Living in the shadow of an exceptional sibling is difficult. Whether that sibling is an exceptional athlete, student, musician or whether they are mentally or physically handicapped, much of the family time and attention is focused on them. This inordinate emphasis creates an injustice that can be stifling for the sibling who is trying to live their own life. This reality is artistically and emotionally presented in Elissa Down's award-winning Australian film "The Black Balloon."
Written in partnership with Jimmy Jack whose own life experience brings authentic emotion to the screen, Down's cinematic gift is obvious. With symbolic cues that provide movement to the transformation, we walk with Thomas Mollison (Rhys Wakefield) through his sixteenth birthday as the younger sibling of his autistic brother Charlie (Luke Ford). It is a transformation from resentment to acceptance.
Thomas' mother Maggie (Toni Collette) believes that Charlie has been given to her because she is strong enough to care for him, while his father Simon (Erik Thomson) simply feels that you must take care of your own. The result of these beliefs creates a family that is chaotic emotionally and yet committed relationally. Into this mixture is about to be born another child as Maggie's pregnancy requires bed-rest and hospitalization leaving Thomas and his father to care for Charlie on their own.
To heighten the tension of the tale, Thomas and his family have only recently moved into a town beside the army base in which his father is stationed. Moving into a new high school with all the peer expectations and adolescent cruelty, Thomas is trying to find acceptance. This is far more difficult when your older brother is, as Thomas describes him, "a freak."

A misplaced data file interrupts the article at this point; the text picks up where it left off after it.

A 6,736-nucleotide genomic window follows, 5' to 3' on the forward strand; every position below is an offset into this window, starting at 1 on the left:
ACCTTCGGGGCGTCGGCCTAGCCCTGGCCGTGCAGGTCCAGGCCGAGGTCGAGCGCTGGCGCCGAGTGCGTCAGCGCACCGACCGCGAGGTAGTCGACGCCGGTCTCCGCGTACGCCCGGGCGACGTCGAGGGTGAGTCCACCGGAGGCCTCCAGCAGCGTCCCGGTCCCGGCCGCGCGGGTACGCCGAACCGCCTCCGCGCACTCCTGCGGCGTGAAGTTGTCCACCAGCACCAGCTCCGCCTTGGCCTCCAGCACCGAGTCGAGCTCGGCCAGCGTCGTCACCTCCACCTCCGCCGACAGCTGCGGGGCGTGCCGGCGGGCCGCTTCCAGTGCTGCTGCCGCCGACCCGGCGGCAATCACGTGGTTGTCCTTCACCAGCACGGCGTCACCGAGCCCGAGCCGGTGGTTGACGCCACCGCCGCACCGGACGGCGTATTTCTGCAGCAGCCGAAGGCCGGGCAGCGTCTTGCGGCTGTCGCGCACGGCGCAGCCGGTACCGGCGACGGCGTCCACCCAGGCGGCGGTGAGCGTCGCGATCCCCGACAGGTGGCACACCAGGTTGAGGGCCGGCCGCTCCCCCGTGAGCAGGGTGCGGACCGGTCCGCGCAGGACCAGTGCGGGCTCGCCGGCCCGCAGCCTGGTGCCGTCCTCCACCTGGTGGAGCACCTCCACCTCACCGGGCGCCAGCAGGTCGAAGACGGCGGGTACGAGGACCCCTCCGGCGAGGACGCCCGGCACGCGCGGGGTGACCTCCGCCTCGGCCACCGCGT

In the high school is a beautiful young teen who is an only child of a single father, having lost her mother when she was young. Longing for a family, Jackie Masters (Gemma Ward) finds Thomas' relationship with his brother both repulsive and attractive. This complexity is part of the genius of the film as the subtle and not-so-subtle nuances of such a relationship and family are presented. Her inclusion in Thomas journey is part of the providential enlightenment he needs.
The deflated black balloon clustered with its bunch presents the ties of a family that cares for an exceptional child. Understanding this life is a gift "The Black Balloon" gives to all of us.
1. Living in the shadow of a sibling of special ability or special needs is difficult. Was this your experience as a child? If so, how did you handle it?
2. The strength that Thomas' mother exhibited, knowing that Charlie was going to be living with her for his entire life, was amazing. Where do you think she got that strength? Do you think you could live with this responsibility?
3. The use of visual symbols in this film reminds us of another film with masterful symbolic communication: KOYLA. Which symbols most spoke to you?